Australian National University | 2020 Oct 08
A new measurement of how quickly stars create carbon may trigger a major shift in our understanding of how stars evolve and die, how the elements are created, and even the origin and abundance of the building blocks of life.
Physicists at the Australian National University and the University of Oslo reproduced how stars make carbon through a fleeting partnership of helium atoms known as the Hoyle state in two separate measurements. They found that carbon – the building block of life – is produced 34 percent faster than previously thought. ...
Stars produce carbon through the triple-alpha process, where three alpha particles (helium nuclei) collide and fuse within a tiny fraction of a second. This process is so unlikely that for many years astrophysicists were at a loss to explain how carbon and heavier elements could be created in the universe.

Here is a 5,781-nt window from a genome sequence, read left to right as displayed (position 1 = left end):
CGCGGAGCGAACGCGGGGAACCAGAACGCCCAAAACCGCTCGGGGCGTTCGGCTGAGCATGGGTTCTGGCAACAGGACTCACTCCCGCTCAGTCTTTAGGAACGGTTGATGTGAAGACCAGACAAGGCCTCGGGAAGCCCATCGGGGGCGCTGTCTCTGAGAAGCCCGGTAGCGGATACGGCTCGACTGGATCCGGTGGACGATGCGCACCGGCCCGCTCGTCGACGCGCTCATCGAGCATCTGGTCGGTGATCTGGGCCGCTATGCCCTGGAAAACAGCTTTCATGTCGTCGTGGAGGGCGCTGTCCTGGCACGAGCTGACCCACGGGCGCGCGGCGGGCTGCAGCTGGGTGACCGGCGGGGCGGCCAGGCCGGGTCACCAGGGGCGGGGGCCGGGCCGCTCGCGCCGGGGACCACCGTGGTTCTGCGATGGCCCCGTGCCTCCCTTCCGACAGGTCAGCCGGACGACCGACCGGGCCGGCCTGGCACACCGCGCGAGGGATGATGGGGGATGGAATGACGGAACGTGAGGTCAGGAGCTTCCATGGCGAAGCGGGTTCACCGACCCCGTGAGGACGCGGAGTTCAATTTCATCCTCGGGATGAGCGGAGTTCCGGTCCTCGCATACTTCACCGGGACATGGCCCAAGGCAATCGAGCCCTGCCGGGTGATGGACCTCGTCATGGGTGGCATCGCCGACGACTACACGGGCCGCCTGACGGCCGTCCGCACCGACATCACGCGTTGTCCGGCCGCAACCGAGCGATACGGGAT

In 1953 renowned astronomer Sir Fred Hoyle suggested a solution to the conundrum: a previously unknown excited state of carbon, very close to the energy of the triple alpha process. This excited state, now known as the Hoyle state, and would act as a stepping stone to producing stable carbon.
This in turn paves the way for further fusion reactions, allowing stars to make the heavier elements from oxygen to iron and beyond. ...
Radiative Width of the Hoyle State from γ-ray Spectroscopy ~ T. Kibédi et al
- arXiv.org > nucl-ex > arXiv:2009.10915 > 23 Sep 2020